aring for, dealing with, and trying to help an aging parent make decisions and plans can be upsetting and frustrating for all concerned. From an elder care perspective, this article discusses the family dynamics between seniors and their adult children, how to talk so your parents will listen, and how to listen so your parents will talk!
Taking care of elderly parents at home
There is a myth that adult children in bygone years were more caring and devoted to their parents than we are today. And it is just that: a myth! With our increasingly longer lifespans, today’s adult children actually deliver more hands-on care for aging parents over longer periods of time than any other generation in the history of the world.
These days, it is not at all uncommon to see children in their 70s caring for parents in their 90s. The longer we are blessed with the presence of our parent, however, the greater the chance that this blessing can become a mixed one, with everyone feeling resentful at times. Parents mourn their loss of independence, and adult children cope with caregiver stress.
Concerns for independent living
There are any number of potentially sensitive issues adult children and their aging parents have to face together. For example—can the parent live alone? Where should they live? How will they afford it? Do they need care, and will they accept it? Should they still be driving? How can I deal with siblings who are not contributing? How much am I willing to take on? Are their expectations fair?
First and foremost, please be aware that not every issue is solvable the way you would like to see it resolved. Accepting that your parents have the right to exercise poor judgement is part of the struggle of being an adult child and learning how to cope with your parents aging.
Also remember, not all issues are equally difficult to resolve, and some may get resolved in stages or over time.
Factors to consider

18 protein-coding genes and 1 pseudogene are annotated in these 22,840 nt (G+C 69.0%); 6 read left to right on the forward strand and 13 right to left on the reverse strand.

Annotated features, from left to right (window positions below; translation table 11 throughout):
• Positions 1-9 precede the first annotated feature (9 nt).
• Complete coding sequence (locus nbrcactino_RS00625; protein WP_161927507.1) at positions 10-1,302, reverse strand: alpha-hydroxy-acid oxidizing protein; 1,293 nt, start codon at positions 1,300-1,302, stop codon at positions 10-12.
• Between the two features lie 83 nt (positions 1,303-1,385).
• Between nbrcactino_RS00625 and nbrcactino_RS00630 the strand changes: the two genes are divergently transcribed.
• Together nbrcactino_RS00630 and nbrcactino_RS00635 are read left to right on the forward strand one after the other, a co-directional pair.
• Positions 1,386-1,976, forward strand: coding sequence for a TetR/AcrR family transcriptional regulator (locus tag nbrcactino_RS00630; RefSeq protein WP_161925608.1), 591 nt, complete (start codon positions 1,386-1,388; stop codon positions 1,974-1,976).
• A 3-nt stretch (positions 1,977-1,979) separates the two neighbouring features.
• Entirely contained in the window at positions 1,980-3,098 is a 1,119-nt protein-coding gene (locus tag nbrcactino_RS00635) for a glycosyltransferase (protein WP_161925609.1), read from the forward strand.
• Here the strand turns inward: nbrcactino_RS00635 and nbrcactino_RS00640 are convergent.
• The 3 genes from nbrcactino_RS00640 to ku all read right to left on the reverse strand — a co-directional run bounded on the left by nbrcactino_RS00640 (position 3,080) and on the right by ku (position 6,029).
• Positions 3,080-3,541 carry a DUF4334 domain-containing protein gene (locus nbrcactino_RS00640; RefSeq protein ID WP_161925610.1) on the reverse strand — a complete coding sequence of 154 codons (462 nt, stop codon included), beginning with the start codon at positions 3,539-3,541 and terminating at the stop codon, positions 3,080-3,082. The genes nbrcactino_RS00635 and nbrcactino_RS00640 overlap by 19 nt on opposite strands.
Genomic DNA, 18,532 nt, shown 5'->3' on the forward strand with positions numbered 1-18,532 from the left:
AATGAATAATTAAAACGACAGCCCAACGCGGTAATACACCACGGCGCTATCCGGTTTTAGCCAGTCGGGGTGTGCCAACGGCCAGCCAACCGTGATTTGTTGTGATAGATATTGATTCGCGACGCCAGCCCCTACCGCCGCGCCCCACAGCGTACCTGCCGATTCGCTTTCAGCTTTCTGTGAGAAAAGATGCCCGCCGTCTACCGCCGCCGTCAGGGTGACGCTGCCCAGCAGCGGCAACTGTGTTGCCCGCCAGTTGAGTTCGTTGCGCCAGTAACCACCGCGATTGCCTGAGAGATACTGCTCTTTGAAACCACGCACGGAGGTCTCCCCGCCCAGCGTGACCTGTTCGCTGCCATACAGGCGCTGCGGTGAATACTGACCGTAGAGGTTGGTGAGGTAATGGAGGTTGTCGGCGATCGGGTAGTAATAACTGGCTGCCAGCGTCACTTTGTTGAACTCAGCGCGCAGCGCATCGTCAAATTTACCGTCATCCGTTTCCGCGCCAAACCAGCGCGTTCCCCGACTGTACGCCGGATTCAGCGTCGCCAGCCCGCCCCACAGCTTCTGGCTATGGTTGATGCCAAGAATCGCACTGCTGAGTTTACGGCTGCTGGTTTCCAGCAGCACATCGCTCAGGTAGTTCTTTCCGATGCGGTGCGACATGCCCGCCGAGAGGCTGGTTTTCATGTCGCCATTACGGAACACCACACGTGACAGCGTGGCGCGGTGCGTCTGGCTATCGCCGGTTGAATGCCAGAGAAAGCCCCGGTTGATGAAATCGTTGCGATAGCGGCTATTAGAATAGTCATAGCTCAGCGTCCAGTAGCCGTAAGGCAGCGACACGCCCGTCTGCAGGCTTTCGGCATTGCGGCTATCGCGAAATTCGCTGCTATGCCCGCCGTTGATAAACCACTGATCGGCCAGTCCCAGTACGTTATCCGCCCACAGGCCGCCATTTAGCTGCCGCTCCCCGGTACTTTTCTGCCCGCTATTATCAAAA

When decisions become problems, it can help for everyone to step back and ask themselves some questions. First, does everyone agree that a problem exists? Is the problem recent or long-standing? Who are (or should be) the decision makers? Are personal feelings getting in the way of objectivity?
There are many realities that adult children may have difficulty accepting when trying to promote a resolution to a real or perceived problem concerning their aging parents.
- Your elder parents have the right to make their own decisions and give informed consent.
- Your parents may not agree with your plan.
- Even if you don’t agree, it’s still good to talk it out and share your ideas and concerns. You may be planting the seeds for something good to happen down the road.
- Sometimes you just cannot plan; a crisis or emergency may determine what happens.
- There is almost always more than one option, and collecting good information helps to make a good decision.
- Ask permission before making changes in your parents’ lives.
- Your logic is not theirs.
- Timing is everything.
- Today’s solution may not work tomorrow.
Setting the tone
Often, these are fraught conversations. Lifelong roles become reversed. The most important thing is to listen. Listen more than you talk. Listen like you mean it—like you are open to hearing what they have to say. You set the tone of the conversation, so no yelling, crying, accusing, etc.
When you do speak, talk so your parents will listen. Use “I” messages rather than “you need to” or “you should.” For example, “I am concerned by the current situation.” “I am trying to help.” And, equally important, do not patronize.
If your parent is being overly stubborn, shouting, or behaving badly, either take a break, leave the room, or stand your ground by gently, but firmly, acknowledging the behavior and stating that they may not talk to you that way.
It's often necessary to accept partial solutions; for example, “I will allow in home care before I will consider moving to a senior residence, ”or “I will only drive to the grocery store and local doctor appointments.”
Most importantly, when you can, show your parents that you care and that they matter to you—that they are not just an obligation or burden.
Getting older is not easy for anybody, but I hope these few tips help you and your parents avoid unnecessary heartache as you work through it together, as a team.
Home care support for families
At BAYADA, our personal care services at home strive to match every client with their most compatible caregivers. BAYADA’s Home Health aides can provide care to help your loved one maintain their independence. Contact us today!